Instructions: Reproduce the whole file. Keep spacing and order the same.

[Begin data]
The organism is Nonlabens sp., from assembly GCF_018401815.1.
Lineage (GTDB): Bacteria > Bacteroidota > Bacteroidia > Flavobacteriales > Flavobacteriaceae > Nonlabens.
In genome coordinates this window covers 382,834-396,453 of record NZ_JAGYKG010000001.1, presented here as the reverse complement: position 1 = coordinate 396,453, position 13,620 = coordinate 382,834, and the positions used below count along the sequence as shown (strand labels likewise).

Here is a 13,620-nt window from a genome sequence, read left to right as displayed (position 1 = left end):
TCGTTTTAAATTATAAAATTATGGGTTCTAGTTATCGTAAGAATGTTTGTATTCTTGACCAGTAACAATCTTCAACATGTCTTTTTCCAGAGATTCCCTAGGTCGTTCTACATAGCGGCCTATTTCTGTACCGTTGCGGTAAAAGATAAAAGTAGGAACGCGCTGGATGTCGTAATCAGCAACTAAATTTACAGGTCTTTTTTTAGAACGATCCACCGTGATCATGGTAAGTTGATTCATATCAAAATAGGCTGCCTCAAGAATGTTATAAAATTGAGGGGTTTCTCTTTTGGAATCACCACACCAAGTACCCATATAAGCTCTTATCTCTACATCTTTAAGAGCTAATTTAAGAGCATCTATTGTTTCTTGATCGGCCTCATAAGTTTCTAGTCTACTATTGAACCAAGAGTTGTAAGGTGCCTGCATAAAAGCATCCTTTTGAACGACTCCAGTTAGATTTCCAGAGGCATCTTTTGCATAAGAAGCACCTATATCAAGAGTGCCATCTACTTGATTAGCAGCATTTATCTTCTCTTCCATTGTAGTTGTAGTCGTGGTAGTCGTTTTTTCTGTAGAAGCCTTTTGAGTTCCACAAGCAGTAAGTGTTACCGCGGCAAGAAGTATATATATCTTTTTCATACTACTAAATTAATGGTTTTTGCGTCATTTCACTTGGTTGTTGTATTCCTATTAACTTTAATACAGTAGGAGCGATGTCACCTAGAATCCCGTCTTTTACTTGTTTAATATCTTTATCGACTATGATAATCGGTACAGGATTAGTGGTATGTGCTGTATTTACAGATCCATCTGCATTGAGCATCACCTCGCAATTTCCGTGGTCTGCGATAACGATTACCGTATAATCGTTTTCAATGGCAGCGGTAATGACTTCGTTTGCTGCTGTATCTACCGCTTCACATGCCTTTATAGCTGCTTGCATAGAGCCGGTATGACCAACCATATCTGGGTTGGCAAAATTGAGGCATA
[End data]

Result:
The organism is Nonlabens sp., from assembly GCF_018401815.1.
Lineage (GTDB): Bacteria > Bacteroidota > Bacteroidia > Flavobacteriales > Flavobacteriaceae > Nonlabens.
In genome coordinates this window covers 382,834-396,453 of record NZ_JAGYKG010000001.1, presented here as the reverse complement: position 1 = coordinate 396,453, position 13,620 = coordinate 382,834, and the positions used below count along the sequence as shown (strand labels likewise).

Here is a 13,620-nt window from a genome sequence, read left to right as displayed (position 1 = left end):
TCGTTTTAAATTATAAAATTATGGGTTCTAGTTATCGTAAGAATGTTTGTATTCTTGACCAGTAACAATCTTCAACATGTCTTTTTCCAGAGATTCCCTAGGTCGTTCTACATAGCGGCCTATTTCTGTACCGTTGCGGTAAAAGATAAAAGTAGGAACGCGCTGGATGTCGTAATCAGCAACTAAATTTACAGGTCTTTTTTTAGAACGATCCACCGTGATCATGGTAAGTTGATTCATATCAAAATAGGCTGCCTCAAGAATGTTATAAAATTGAGGGGTTTCTCTTTTGGAATCACCACACCAAGTACCCATATAAGCTCTTATCTCTACATCTTTAAGAGCTAATTTAAGAGCATCTATTGTTTCTTGATCGGCCTCATAAGTTTCTAGTCTACTATTGAACCAAGAGTTGTAAGGTGCCTGCATAAAAGCATCCTTTTGAACGACTCCAGTTAGATTTCCAGAGGCATCTTTTGCATAAGAAGCACCTATATCAAGAGTGCCATCTACTTGATTAGCAGCATTTATCTTCTCTTCCATTGTAGTTGTAGTCGTGGTAGTCGTTTTTTCTGTAGAAGCCTTTTGAGTTCCACAAGCAGTAAGTGTTACCGCGGCAAGAAGTATATATATCTTTTTCATACTACTAAATTAATGGTTTTTGCGTCATTTCACTTGGTTGTTGTATTCCTATTAACTTTAATACAGTAGGAGCGATGTCACCTAGAATCCCGTCTTTTACTTGTTTAATATCTTTATCGACTATGATAATCGGTACAGGATTAGTGGTATGTGCTGTATTTACAGATCCATCTGCATTGAGCATCACCTCGCAATTTCCGTGGTCTGCGATAACGATTACCGTATAATCGTTTTCAATGGCAGCGGTAATGACTTCGTTTGCTGCTGTATCTACCGCTTCACATGCCTTTATAGCTGCTTGCATAGAGCCGGTATGACCAACCATATCTGGGTTGGCAAAATTGAGGCATA